The only reason I wouldn’t want to kill all the lawyers is because they know the best lawyer jokes. But, good god, things have gotten out of hand.

  2. Kurt NY says:

    Good article and mostly right on target. However, when you say ” the best and possibly only way to strip them of this control is to appoint justices who are not enthralled with this juristic belief and will voluntarily divest themselves of their illicitly gained power,” I’m afraid you have too much faith in individual virtue. You are, of course, completely correct that the solution would require appointment of candidates to the judiciary with the proper ideas – originalists. But I do not believe that will be enough.

    All individuals, even the most well-intentioned, are subject to creeping subversion of purpose. And no individual is entirely immune to the calls of vanity – we all believe in our own goodness and we all wish to right what wrongs come to our attention. Heck, even Antonin Scalia, my personal favorite, has, on occasion sounded like he’s hustling up business, encouraging people to file certain cases affecting issues in which he has interest.

    Yes, we have to appoint only judges with the right attitudes (which would probably require trashing most of the law schools and starting over), but we also should impose term limits on judges, with potential recall votes for egregious overreaching. Power can only be restrained by other power, and all individuals are corruptible.

    • Kung Fu Zu says:

      This was written a while ago and I am leaning more toward what you mention. Since all we have to work with are human beings, term limits in all parts of government, might be a partial solution.

      If I understand correctly what Mark Levin is suggesting, I would also go along with the States calling a constitutional convention.

      As for the bureaucracy, their power to define laws and fill in the blanks where Congress has failed in its duty, should be quashed completely. All questions requiring explanation of any law should passed back to Congress. Make the SOB’s earn their pay and take responsibility for what they do. Fat chance.

    • ladykrystyna says:

      It is funny that you say term limits for judges, because that is one of the Liberty Amendments that Mark Levin proposes.

  3. Brad Nelson Brad Nelson says:

    I’m reminded of this quote by Ronald Reagan:

    Someone once said every form of government has a single characteristic which forms the basis for its power; if that is lost the government falls. Monarchy for example is based on the affection and respect of the people for the Royal Family. When that respect and affection disappears the monarchy falls. Dictatorship is based on fear. It is successful only so long as the people fear the dictator. In a Democracy the underlying principle is virtue. When that is lost the democracy falls and ceases to exist.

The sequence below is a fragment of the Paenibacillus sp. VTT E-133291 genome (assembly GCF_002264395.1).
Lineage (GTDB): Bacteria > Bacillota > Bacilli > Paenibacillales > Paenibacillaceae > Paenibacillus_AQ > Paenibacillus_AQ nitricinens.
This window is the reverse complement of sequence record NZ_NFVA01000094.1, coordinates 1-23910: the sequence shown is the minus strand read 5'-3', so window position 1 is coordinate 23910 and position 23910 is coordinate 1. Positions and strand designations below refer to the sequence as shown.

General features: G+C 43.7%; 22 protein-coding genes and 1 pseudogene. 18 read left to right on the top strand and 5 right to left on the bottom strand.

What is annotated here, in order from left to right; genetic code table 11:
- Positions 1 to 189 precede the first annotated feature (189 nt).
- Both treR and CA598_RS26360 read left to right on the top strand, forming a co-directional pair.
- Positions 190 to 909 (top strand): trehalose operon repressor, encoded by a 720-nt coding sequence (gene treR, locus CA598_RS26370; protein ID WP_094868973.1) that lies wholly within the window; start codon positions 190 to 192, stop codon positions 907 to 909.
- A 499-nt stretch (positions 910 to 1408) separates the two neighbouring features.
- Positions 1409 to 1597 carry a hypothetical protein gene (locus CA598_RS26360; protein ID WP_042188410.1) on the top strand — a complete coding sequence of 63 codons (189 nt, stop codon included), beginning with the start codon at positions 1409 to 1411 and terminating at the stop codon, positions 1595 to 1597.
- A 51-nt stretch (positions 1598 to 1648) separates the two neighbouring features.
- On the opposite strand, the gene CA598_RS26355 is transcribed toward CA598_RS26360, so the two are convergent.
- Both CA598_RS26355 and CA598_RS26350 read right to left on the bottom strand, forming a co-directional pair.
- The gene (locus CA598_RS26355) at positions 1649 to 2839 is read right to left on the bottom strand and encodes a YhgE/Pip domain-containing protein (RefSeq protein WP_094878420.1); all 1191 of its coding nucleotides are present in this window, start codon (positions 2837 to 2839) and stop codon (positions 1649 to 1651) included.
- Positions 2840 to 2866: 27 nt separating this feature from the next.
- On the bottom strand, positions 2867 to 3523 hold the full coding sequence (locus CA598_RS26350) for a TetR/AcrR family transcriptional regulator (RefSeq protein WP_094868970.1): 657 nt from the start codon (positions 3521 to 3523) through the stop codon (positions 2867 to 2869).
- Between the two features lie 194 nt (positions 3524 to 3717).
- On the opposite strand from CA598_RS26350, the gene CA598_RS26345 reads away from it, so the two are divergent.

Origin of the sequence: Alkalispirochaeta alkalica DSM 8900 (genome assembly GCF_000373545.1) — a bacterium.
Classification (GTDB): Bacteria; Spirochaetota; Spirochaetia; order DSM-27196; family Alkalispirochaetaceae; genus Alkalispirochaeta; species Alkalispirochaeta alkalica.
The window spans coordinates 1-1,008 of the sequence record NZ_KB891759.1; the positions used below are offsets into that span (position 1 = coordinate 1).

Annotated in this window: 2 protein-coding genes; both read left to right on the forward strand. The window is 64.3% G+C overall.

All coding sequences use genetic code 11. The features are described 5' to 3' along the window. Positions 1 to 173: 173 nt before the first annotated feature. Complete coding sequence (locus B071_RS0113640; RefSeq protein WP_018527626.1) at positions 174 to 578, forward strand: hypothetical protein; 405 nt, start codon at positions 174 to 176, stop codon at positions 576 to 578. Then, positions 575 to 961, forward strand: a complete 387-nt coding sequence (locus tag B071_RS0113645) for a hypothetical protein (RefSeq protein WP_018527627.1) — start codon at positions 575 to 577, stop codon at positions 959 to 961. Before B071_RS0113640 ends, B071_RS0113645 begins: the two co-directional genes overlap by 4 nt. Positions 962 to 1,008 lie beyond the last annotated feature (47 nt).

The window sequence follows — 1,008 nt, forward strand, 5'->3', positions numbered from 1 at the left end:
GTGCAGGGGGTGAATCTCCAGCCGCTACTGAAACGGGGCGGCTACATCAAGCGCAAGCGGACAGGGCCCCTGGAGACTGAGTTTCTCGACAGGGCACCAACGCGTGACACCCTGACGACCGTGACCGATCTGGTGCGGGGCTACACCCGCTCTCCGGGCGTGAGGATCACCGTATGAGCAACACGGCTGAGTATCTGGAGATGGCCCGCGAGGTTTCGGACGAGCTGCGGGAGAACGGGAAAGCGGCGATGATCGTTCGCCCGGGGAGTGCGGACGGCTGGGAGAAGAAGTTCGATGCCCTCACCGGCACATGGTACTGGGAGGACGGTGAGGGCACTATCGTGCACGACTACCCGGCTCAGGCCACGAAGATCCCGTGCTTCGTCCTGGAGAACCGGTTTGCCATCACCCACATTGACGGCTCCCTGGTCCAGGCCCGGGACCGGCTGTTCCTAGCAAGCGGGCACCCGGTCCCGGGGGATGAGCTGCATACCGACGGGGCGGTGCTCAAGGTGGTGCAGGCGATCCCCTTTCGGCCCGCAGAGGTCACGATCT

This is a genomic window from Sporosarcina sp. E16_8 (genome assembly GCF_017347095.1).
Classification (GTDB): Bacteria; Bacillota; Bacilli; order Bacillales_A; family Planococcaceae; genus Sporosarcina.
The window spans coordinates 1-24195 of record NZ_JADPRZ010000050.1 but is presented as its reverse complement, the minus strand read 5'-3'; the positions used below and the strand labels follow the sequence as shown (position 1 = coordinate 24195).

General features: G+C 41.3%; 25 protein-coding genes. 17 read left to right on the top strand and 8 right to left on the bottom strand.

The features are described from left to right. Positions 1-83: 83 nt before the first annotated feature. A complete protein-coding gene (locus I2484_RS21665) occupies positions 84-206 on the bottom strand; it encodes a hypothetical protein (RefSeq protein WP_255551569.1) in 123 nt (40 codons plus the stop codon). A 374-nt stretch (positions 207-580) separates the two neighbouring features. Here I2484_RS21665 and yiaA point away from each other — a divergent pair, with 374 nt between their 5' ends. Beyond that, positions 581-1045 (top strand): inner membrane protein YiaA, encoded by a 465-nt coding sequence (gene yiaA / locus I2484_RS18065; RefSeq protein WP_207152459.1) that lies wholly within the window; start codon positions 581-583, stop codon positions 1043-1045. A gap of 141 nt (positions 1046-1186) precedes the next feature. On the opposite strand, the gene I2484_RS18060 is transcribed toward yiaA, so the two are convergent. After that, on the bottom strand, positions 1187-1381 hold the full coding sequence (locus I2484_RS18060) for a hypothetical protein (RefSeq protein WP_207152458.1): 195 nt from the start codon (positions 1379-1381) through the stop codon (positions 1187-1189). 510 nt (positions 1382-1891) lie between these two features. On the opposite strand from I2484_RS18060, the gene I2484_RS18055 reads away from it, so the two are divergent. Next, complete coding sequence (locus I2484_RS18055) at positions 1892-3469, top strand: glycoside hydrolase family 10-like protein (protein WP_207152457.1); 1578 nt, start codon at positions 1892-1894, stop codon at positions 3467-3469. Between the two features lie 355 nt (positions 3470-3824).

It’s not just lawyers. The underlying virtue of the entire people is severely eroded.

  4. ladykrystyna says:

    Well never fear. Not all lawyers are lost. My law school days helped to make me more conservative.

    And you know what helped, oddly enough …. Administrative Law class and Environmental Law classes. It taught me that most laws and regulations do not work as advertised. That tends to make one skeptical of laws and regulations.

    At least that is what it did for me.

  5. Libertymark says:

    Great write up, Fu. You had me up until your mention of the Roberts appointment. Since you admit writing this some time ago, that Roberts shout out must stick in the craw. It does mine.

    Today I read that the NM SC has ruled that your religious beliefs must leave room for popular secularism. (Read more here http://townhall.com/columnists/toddstarnes/2013/08/22/nm-court-says-christian-photogs-guilty-of-discrimination-for-refusing-lgbt-weddings-n1671280).

    I am coming to the conclusion that our nation has crossed the Rubicon. I have little vision for a way back. If one can be convicted of felony for one’s religious beliefs, and presumably imprisoned there to, how far the re-education camps? How distant the gulag? How close the FEMA camp and the plastic coffins?

  6. Kung Fu Zu says:

    Thanks Mark. Yes I wrote the piece about six years ago. Roberts has been a huge disappointment. Maybe not a Souter, but still a let down.

    I have been following this action in N.M. since the beginning over a year ago. I hope they take this to the US Supreme Court. It is outrageous that religious liberty is being trampled in this way. A person has the right to a living.

    I keep telling people including the so-called libertarians that homosexual marriage is really about stamping on freedom of religion. Marriage has never been a part of homosexual culture. Hell, even the ancient Greeks knew that. They knew raising families depending on marriage between a man and a women.

  7. Timothy Lane says:

    A nice analogy there. We could see SCOTUS as the modern liberal Politburo. One idea I once had was appointing SCOTUS from State supreme court judges — and if they lose their state position, they lose their federal one. This would allow some control. I doubt it would even require a constitutional amendment.

  8. Stuart Whitman Stuart Whitman says:

    Terrific piece. As my avatar is meant to convey (among other things) is that there are two sides to every story. Parasitic lawyers arguing for self interest can be countered by freedom loving ones defending our liberty. But you know that.

    I like term limits for judges. And loser pays rules. Both would go far to restoring the republic. But of all I like the idea that the God of Nature is greater than us all and not an entity here on earth we can hide behind. Thank you.

    *** UPDATE ***

    Terrific piece this weekend by Kimberely Strassel this weekend that underscores the point.

    http://www.wsj.com/articles/trumps-federalist-revival-1481242938

    (If you can’t see the entire article copy and paste the subtitle into Google’s search bar and follow the WSJ link on the link. A little known trick).